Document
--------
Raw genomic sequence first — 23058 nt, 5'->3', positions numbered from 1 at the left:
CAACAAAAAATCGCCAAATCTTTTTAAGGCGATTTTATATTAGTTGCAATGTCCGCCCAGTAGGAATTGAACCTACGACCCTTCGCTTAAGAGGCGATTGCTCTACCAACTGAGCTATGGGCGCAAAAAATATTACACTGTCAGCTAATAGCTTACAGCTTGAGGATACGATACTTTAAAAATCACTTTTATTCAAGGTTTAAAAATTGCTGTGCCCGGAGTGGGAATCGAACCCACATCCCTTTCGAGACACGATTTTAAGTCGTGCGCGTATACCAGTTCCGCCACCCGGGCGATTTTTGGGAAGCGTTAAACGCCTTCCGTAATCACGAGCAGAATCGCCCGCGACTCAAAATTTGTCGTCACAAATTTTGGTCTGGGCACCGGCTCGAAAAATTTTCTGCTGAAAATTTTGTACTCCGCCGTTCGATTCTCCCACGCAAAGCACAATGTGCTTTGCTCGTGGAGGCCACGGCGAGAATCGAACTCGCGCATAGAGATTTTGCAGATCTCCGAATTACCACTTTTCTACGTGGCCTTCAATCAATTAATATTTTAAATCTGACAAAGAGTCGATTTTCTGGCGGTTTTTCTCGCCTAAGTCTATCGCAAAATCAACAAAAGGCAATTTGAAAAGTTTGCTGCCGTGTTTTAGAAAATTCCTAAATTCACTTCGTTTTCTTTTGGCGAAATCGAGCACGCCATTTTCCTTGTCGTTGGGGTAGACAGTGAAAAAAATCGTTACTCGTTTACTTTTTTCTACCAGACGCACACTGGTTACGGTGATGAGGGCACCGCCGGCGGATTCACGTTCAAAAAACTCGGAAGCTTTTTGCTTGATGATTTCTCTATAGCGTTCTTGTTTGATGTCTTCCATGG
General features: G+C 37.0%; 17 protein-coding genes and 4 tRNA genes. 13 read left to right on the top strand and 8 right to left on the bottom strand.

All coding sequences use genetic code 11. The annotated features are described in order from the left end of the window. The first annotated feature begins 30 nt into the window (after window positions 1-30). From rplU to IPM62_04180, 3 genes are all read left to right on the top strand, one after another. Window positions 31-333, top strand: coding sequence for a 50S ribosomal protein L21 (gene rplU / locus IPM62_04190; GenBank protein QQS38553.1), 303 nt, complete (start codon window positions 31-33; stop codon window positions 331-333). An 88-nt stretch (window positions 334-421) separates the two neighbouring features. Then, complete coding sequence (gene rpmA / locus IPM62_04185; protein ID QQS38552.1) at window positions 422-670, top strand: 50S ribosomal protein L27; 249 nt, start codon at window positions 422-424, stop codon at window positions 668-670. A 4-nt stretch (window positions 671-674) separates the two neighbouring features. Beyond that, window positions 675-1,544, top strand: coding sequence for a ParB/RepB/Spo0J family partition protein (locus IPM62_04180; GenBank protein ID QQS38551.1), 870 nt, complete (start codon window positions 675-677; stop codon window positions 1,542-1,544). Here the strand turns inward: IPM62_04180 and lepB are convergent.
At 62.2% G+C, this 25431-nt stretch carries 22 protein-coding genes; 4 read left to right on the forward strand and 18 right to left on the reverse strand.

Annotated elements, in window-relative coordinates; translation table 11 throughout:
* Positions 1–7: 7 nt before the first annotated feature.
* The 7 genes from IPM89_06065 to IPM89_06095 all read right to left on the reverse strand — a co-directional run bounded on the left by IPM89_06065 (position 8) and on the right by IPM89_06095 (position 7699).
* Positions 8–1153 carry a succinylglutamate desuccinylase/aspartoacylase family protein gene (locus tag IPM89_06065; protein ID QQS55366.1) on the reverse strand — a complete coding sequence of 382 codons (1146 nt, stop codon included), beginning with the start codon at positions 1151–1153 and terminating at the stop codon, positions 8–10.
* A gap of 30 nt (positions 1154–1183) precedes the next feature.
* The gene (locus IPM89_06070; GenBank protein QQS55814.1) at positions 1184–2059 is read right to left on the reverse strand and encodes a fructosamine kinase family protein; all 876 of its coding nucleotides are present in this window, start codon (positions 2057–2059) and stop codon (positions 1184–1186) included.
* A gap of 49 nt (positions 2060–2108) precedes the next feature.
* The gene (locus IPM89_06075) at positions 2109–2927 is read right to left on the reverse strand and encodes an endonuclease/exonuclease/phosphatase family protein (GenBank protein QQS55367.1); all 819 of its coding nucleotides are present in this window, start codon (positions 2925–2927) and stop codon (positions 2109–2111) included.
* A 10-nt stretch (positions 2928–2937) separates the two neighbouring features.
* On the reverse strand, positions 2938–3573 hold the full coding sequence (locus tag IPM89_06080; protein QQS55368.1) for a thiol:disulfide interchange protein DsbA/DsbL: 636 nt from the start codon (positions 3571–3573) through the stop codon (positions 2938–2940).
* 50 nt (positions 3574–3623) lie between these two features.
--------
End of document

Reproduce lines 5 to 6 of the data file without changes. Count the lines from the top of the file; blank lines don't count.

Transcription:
At 62.2% G+C, this 25431-nt stretch carries 22 protein-coding genes; 4 read left to right on the forward strand and 18 right to left on the reverse strand.

Annotated elements, in window-relative coordinates; translation table 11 throughout: